f. at least one additional elongated layer of wood adhesively bonded atop said third layer of wood;
g. said first and second reinforcing members each including a continuous flat strip of aluminum alloy which extends the length and width of two adjacent layers of wood;
h. wherein a load-bearing, horizontally layered, laminated wood beam is formed having two reinforcing members, with one reinforcing member adhesively positioned between the lowermost and second lowermost layers of wood and a second reinforcing member adhesively positioned between the second lowermost and third lowermost layers of wood of the beam.
4. The reinforced laminated wood beam, as recited in claim 3, wherein the continuous flat strip of aluminum alloy of both the first and second reinforcing members is approximately 0.064-inches in thickness.
Description
BACKGROUND OF THE INVENTION

1. Field of the Invention

This invention involves a reinforced laminated beam, and, more particularly, a glued laminated wood beam wherein high strength reinforcing material in continuous form is adhesively positioned between laminations in locations of high stress.

2. Description of the Prior Art

The glued laminated wood beam has a number of properties which make it superior for structural applications:

a. Such beams are reliable, dimensionally stable and long-lasting

b. They are economical, usually being lower in cost than steel, have a high strength-to-weight ratio and are easy to modify on-site.

c. They are safe, in that such beams burn slowly and resist heat penetration by the formation of char, allowing the uncharred inner portion to maintain its strength; and do not deform significantly in a fire. Furthermore, they can absorb shocks that would rupture or break other materials, thus providing safety under high wind and earthquake conditions.

d. They offer the natural beauty of wood.

There is a need, however, to improve the tensile strength of glued laminated wood beams without affecting the advantages in their use, particularly the flexibility of on-site modification. The maximum tension, in the normal beam application, occurs along the lower laminations of the beam, thus establishing the carrying capacity of the conventionally constructed beam.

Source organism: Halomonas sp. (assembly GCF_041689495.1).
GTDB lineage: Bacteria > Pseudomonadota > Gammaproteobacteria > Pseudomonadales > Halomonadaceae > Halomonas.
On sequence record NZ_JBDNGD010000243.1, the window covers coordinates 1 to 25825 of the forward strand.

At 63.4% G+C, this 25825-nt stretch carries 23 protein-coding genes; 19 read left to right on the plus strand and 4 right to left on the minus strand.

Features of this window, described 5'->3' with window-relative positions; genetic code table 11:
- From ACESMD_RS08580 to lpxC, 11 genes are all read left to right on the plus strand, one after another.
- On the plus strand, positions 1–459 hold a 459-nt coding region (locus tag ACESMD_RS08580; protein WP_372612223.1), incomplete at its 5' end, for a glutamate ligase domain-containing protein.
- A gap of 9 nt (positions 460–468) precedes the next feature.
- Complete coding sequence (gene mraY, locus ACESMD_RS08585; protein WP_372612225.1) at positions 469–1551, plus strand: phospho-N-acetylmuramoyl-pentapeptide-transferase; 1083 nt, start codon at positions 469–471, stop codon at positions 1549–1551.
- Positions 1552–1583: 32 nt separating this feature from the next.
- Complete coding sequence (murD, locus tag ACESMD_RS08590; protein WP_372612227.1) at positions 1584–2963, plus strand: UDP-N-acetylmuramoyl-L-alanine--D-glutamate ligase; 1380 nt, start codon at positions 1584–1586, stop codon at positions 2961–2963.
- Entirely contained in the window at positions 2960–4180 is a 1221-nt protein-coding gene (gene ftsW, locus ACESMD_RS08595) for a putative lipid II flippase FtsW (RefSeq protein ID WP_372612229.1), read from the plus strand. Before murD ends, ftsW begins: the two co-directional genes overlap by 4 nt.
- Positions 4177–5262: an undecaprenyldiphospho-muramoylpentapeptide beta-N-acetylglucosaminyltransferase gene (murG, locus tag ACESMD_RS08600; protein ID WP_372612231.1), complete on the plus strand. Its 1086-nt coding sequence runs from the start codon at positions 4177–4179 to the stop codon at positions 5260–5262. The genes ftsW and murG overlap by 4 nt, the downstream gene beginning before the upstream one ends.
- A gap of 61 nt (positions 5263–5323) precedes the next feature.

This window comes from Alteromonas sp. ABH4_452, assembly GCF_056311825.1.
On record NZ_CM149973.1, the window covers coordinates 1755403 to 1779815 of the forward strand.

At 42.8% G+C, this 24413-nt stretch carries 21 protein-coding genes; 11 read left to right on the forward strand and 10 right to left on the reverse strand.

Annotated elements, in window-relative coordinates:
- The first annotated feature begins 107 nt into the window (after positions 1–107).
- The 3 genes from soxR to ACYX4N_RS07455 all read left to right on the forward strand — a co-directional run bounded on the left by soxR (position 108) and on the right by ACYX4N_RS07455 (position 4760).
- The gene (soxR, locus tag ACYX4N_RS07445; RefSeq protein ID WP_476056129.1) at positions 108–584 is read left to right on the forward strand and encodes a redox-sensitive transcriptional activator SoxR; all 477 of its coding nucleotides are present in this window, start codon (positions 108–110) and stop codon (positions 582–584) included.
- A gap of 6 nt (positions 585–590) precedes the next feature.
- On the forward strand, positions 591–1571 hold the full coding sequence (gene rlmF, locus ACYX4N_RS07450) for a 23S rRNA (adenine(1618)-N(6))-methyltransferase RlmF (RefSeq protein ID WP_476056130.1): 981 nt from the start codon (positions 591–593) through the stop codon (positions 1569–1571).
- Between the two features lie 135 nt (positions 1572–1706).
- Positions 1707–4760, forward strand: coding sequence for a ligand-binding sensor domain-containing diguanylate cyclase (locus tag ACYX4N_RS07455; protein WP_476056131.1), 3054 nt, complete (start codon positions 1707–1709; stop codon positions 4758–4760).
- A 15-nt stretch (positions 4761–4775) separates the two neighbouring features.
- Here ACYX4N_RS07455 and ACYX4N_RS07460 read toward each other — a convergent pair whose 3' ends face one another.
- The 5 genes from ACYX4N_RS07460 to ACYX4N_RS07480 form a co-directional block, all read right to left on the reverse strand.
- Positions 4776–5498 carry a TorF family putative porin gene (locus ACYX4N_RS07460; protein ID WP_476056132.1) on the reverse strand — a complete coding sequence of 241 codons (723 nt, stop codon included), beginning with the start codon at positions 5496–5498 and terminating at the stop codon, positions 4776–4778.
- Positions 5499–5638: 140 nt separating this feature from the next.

An increase in beam strength, particularly at the lower laminations, would permit greater loads to be placed on the beams, or in the alternative, would allow a smaller beam to carry the same load. The latter provides architectural advantages by permitting a shallower beam in designs where beam space is at a premium.

SUMMARY OF THE INVENTION

The present invention provides a reinforced glued laminated beam designed to satisfy the aforementioned need. The invention provides reinforcement in the locations where maximum tension occurs on such beams, generally at the lower portions of the beam in the normal beam application, by the addition of a layer of high tensile strength material between successive layers or laminations of wood.

Accordingly, to increase tensile strength at the lower portion of a glued laminated wood beam, a thin layer of high tensile strength material, continuous across the width and length of the beam, is adhesively fixed between the bottom two laminations of wood, which addition results in a significant increase in carrying capacity of the beam. In the preferred embodiment, in order to compliment the inherent advantages of the glued laminated wood beam, a reinforcing strip of aluminum alloy with a tensile yield strength of approximately 41,000 psi and a thickness of 0.064-inch is used. Such strip provides no obstacle to the sawing or other working of the beam in the field, but produces a significant increase in the carrying capacity of the beam. The addition of the thin reinforcing strip is consistant with the size criteria for manufactured beams so that its inclusion does not make the beam oversize, so as to not require a corresponding reduction in thickness of the conventional wood elements of the beam. The aluminum alloy material has affinity to currently available adhesives to permit joining to the adjacent layers of wood.

In addition, or as an alternative, to placement of a strip of high tensile strength material between the bottom two laminations of wood, other configurations and placements of continuous high tensile strength reinforcing materials in beam high stress areas may be made. Reinforcing material may be added between other lower laminations for additional reinforcement, this being particularly useful for deep beams having a large number of laminations. The carrying capacity of a beam may be still further strengthened by the addition of a reinforcing strip between the two upper laminations in a beam, such upper reinforcing layer being useful where, because of the increase in the tensile strength at the lower laminations, the weaker area in the beam now has become the compressive strength of he upper laminations.

BRIEF DESCRIPTION OF THE DRAWINGS